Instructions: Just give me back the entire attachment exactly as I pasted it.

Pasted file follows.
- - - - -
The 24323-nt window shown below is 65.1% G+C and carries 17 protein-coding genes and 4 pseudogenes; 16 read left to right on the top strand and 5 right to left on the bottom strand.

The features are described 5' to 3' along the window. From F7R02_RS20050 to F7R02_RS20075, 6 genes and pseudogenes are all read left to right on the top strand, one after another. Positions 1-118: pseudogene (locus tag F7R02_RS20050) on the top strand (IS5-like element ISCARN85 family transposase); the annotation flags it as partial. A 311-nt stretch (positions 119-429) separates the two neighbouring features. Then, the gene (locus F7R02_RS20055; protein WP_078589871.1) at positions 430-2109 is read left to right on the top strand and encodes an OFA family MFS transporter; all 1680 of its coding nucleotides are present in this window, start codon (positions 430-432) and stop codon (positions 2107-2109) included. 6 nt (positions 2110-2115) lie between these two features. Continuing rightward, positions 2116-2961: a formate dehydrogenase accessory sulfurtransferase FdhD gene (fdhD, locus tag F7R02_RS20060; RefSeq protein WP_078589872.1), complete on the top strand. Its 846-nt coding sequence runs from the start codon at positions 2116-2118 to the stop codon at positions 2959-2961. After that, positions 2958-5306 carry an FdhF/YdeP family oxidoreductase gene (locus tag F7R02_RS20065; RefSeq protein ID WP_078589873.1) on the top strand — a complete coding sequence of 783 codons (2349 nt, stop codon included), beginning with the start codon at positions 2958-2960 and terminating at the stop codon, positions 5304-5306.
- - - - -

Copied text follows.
The 24323-nt window shown below is 65.1% G+C and carries 17 protein-coding genes and 4 pseudogenes; 16 read left to right on the top strand and 5 right to left on the bottom strand.

The features are described 5' to 3' along the window. From F7R02_RS20050 to F7R02_RS20075, 6 genes and pseudogenes are all read left to right on the top strand, one after another. Positions 1-118: pseudogene (locus tag F7R02_RS20050) on the top strand (IS5-like element ISCARN85 family transposase); the annotation flags it as partial. A 311-nt stretch (positions 119-429) separates the two neighbouring features. Then, the gene (locus F7R02_RS20055; protein WP_078589871.1) at positions 430-2109 is read left to right on the top strand and encodes an OFA family MFS transporter; all 1680 of its coding nucleotides are present in this window, start codon (positions 430-432) and stop codon (positions 2107-2109) included. 6 nt (positions 2110-2115) lie between these two features. Continuing rightward, positions 2116-2961: a formate dehydrogenase accessory sulfurtransferase FdhD gene (fdhD, locus tag F7R02_RS20060; RefSeq protein WP_078589872.1), complete on the top strand. Its 846-nt coding sequence runs from the start codon at positions 2116-2118 to the stop codon at positions 2959-2961. After that, positions 2958-5306 carry an FdhF/YdeP family oxidoreductase gene (locus tag F7R02_RS20065; RefSeq protein ID WP_078589873.1) on the top strand — a complete coding sequence of 783 codons (2349 nt, stop codon included), beginning with the start codon at positions 2958-2960 and terminating at the stop codon, positions 5304-5306.